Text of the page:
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Olivia DrakeJune 13, 202218min
While most universities value either pedagogy or scholarship, Associate Professor of Biology Joseph Coolon appreciates how—at Wesleyan—both are celebrated concurrently. "Wes is a truly unique place," he said. "Wesleyan faculty aim to be true scholar-teachers with each benefiting the other synergistically." Coolon, who joined the Wesleyan faculty in 2015 as an assistant professor of both biology and integrative sciences, has since co-authored 13 articles on ecological and evolutionary genomics in peer-reviewed publications such as G3: Genes | Genomes | Genetics; Developmental Biology; and Insect Molecular Biology. Ten of these papers were co-authored by both his graduate and undergraduate students. Together, they…

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Olivia DrakeOctober 18, 20212min
Felice Li '25 met, mingled, and offered a campus tour to one of Japan's sōryōji—or consuls general—during a recent visit to Wesleyan. "As a new student here, I felt very excited to show the consul general our campus and what I had explored here so far," Li said. "I lived in Tokyo before coming here, so I was excited to present the tour in Japanese." Li was among several students and faculty who spent the day with Consul General Setsuo Ohmori, who is the highest-ranking Japanese consul in Boston. The CG supports the safety and stability of the Japanese people,…

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Olivia DrakeOctober 4, 20216min
Since 1995, the Mansfield Freeman Center for East Asian Studies Japanese Garden—or Shôyôan Teien—has provided a serene space for meditation, tea ceremonies, and art classes. Designed, built, and continuously cared for by Stephen Morrell, a landscape architect specializing in Japanese-style gardens, Wesleyan's Shôyôan Teien is being celebrated through a new exhibit that contemplates the garden’s rich history. "One's experience of the garden is meant to be personal," Morrell said. "By design, it encourages a peaceful intimate relationship where subjective and objective experience merges into present moment being. When that happens you become part of the garden." The exhibit, titled 25th Anniversary…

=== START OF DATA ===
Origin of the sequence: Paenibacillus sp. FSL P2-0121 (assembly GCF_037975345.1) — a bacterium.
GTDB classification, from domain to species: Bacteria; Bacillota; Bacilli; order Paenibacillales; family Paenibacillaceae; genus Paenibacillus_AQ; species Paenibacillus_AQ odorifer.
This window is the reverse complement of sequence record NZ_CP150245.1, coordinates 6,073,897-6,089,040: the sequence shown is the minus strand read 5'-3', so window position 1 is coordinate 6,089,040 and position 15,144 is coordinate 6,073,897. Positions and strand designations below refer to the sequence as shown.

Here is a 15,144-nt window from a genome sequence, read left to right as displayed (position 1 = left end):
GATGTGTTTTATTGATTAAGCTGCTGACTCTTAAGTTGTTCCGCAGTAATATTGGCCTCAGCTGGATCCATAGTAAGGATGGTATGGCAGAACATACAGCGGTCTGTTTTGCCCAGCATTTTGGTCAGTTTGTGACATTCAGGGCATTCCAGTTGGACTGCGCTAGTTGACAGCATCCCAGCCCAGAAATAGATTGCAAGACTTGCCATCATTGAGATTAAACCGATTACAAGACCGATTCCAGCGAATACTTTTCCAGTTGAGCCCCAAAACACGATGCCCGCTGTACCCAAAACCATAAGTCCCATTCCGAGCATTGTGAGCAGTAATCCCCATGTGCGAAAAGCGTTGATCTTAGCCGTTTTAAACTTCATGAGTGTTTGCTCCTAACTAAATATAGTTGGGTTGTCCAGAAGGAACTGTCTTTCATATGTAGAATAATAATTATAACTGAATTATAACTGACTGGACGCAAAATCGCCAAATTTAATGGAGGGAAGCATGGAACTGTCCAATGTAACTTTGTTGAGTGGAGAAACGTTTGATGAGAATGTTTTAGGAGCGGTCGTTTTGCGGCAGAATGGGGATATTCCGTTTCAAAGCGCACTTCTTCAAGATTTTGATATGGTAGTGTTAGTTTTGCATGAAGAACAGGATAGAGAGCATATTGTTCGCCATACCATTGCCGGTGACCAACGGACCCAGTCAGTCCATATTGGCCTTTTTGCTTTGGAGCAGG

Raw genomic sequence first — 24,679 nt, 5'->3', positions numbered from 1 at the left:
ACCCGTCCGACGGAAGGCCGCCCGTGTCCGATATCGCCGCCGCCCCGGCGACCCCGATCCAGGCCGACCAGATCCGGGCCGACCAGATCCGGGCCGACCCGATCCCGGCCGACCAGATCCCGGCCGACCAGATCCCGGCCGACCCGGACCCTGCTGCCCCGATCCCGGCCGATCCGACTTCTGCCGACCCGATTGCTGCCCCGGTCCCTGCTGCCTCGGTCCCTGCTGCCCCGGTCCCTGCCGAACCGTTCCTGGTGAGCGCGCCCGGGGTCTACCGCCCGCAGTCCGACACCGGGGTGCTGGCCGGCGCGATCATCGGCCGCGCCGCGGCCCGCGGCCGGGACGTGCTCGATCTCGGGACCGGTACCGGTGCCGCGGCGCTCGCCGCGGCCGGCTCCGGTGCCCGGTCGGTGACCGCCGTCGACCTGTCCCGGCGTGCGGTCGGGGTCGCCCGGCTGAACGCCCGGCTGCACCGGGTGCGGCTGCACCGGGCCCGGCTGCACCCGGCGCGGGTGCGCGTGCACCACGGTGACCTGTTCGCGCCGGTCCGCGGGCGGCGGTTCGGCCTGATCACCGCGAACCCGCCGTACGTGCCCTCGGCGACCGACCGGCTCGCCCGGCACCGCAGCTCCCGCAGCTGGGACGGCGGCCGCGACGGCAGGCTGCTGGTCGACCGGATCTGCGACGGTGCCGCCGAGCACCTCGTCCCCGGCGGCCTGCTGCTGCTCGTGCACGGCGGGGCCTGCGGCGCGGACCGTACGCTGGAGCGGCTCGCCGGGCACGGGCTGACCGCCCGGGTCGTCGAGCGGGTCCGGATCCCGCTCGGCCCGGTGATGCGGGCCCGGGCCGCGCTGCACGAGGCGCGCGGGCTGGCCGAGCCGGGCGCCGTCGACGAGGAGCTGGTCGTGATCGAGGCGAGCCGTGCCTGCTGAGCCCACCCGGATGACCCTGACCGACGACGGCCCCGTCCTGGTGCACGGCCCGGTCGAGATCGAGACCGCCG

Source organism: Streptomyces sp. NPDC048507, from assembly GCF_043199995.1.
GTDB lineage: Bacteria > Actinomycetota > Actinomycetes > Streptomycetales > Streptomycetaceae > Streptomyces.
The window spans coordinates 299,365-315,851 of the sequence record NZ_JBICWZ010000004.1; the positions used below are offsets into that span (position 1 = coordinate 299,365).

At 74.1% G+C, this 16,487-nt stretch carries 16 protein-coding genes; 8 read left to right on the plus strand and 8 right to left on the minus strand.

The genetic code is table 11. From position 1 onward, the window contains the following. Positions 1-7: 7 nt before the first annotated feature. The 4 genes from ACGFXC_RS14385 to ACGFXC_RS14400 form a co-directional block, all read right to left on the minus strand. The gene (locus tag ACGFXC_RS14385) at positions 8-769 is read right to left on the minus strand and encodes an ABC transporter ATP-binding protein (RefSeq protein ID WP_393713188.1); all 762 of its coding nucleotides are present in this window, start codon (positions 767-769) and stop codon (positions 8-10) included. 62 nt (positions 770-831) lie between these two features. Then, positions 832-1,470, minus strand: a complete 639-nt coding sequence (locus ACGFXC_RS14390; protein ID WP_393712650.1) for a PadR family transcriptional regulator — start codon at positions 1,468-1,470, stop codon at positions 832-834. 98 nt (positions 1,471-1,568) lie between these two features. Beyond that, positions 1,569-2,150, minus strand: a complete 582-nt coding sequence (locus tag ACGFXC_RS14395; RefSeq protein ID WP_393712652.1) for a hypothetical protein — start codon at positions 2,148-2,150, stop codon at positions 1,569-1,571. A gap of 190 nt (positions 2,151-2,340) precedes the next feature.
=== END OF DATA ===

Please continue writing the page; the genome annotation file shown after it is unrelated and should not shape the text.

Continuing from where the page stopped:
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Olivia DrakeSeptember 27, 20212min
As a newly-selected non-resident adjunct fellow for the Washington Research Consortium on Korea, Joan Cho hopes to showcase South Korea’s democratization through a new scholarly book tentatively titled, Dictator’s Modernity Dilemma: Development and Democracy in South Korea, 1961-1987. Cho, assistant professor of East Asian Studies, will participate in the multi-year laboratory research project until 2024 through the Center for Strategic and International Studies (CSIS). The project, titled “The South Korean Pathway: Understanding the Theoretical and Policy Significance of Korean Democracy and Foreign Policy,” will conduct an in-depth analysis of South Korea’s democracy and foreign policy to fill an important gap in…

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Olivia DrakeApril 19, 20212min
On April 17, Wesleyan's Japanese community gathered outside the College of East Asian Studies to celebrate Ohanami, or “flower viewing." In early spring, three sakura—or cherry blossom trees—are blooming near the Japanese Garden. Due to the COVID-19 pandemic, the annual gathering was restricted to current students studying Japanese and CEAS faculty members. The cherry trees were donated in the mid-70s by Nobel Laureate Satoshi Omura, who received an honorary degree from Wesleyan in 1994. "The cherry blossoms’ timing was perfect," said event coordinator Naho Maruta, associate professor of the practice in East Asian Studies. "We had fallen cherry blossoms all…